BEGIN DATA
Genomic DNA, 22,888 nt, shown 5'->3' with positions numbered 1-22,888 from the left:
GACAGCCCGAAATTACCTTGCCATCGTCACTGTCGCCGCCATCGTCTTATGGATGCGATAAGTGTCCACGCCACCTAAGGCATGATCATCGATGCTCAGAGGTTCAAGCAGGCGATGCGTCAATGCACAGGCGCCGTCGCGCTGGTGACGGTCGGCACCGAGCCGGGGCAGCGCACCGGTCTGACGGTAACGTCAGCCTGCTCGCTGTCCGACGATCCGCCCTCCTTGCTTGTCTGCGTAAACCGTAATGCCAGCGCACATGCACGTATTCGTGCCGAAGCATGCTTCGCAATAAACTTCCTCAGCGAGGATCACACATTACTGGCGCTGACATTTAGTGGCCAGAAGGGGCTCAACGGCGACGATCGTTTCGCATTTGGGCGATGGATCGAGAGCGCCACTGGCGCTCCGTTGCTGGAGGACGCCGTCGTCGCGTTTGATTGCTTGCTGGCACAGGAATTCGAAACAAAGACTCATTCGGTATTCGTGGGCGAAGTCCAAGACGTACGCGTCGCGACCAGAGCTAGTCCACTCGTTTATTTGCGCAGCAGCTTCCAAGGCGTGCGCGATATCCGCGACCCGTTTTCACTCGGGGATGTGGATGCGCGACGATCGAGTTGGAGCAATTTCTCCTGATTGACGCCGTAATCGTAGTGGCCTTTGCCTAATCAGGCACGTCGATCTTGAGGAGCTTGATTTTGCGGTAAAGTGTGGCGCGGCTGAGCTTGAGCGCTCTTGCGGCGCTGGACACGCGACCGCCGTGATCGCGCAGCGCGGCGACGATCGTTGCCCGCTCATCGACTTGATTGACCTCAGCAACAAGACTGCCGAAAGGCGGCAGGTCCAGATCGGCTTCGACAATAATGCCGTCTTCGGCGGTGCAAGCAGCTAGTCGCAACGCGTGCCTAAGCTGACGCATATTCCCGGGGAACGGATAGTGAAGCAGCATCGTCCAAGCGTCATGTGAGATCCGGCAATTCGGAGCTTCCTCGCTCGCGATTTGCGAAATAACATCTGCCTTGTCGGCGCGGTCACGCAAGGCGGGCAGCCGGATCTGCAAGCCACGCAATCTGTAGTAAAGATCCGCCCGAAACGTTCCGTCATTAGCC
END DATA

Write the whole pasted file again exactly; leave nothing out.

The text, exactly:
Genomic DNA, 22,888 nt, shown 5'->3' with positions numbered 1-22,888 from the left:
GACAGCCCGAAATTACCTTGCCATCGTCACTGTCGCCGCCATCGTCTTATGGATGCGATAAGTGTCCACGCCACCTAAGGCATGATCATCGATGCTCAGAGGTTCAAGCAGGCGATGCGTCAATGCACAGGCGCCGTCGCGCTGGTGACGGTCGGCACCGAGCCGGGGCAGCGCACCGGTCTGACGGTAACGTCAGCCTGCTCGCTGTCCGACGATCCGCCCTCCTTGCTTGTCTGCGTAAACCGTAATGCCAGCGCACATGCACGTATTCGTGCCGAAGCATGCTTCGCAATAAACTTCCTCAGCGAGGATCACACATTACTGGCGCTGACATTTAGTGGCCAGAAGGGGCTCAACGGCGACGATCGTTTCGCATTTGGGCGATGGATCGAGAGCGCCACTGGCGCTCCGTTGCTGGAGGACGCCGTCGTCGCGTTTGATTGCTTGCTGGCACAGGAATTCGAAACAAAGACTCATTCGGTATTCGTGGGCGAAGTCCAAGACGTACGCGTCGCGACCAGAGCTAGTCCACTCGTTTATTTGCGCAGCAGCTTCCAAGGCGTGCGCGATATCCGCGACCCGTTTTCACTCGGGGATGTGGATGCGCGACGATCGAGTTGGAGCAATTTCTCCTGATTGACGCCGTAATCGTAGTGGCCTTTGCCTAATCAGGCACGTCGATCTTGAGGAGCTTGATTTTGCGGTAAAGTGTGGCGCGGCTGAGCTTGAGCGCTCTTGCGGCGCTGGACACGCGACCGCCGTGATCGCGCAGCGCGGCGACGATCGTTGCCCGCTCATCGACTTGATTGACCTCAGCAACAAGACTGCCGAAAGGCGGCAGGTCCAGATCGGCTTCGACAATAATGCCGTCTTCGGCGGTGCAAGCAGCTAGTCGCAACGCGTGCCTAAGCTGACGCATATTCCCGGGGAACGGATAGTGAAGCAGCATCGTCCAAGCGTCATGTGAGATCCGGCAATTCGGAGCTTCCTCGCTCGCGATTTGCGAAATAACATCTGCCTTGTCGGCGCGGTCACGCAAGGCGGGCAGCCGGATCTGCAAGCCACGCAATCTGTAGTAAAGATCCGCCCGAAACGTTCCGTCATTAGCC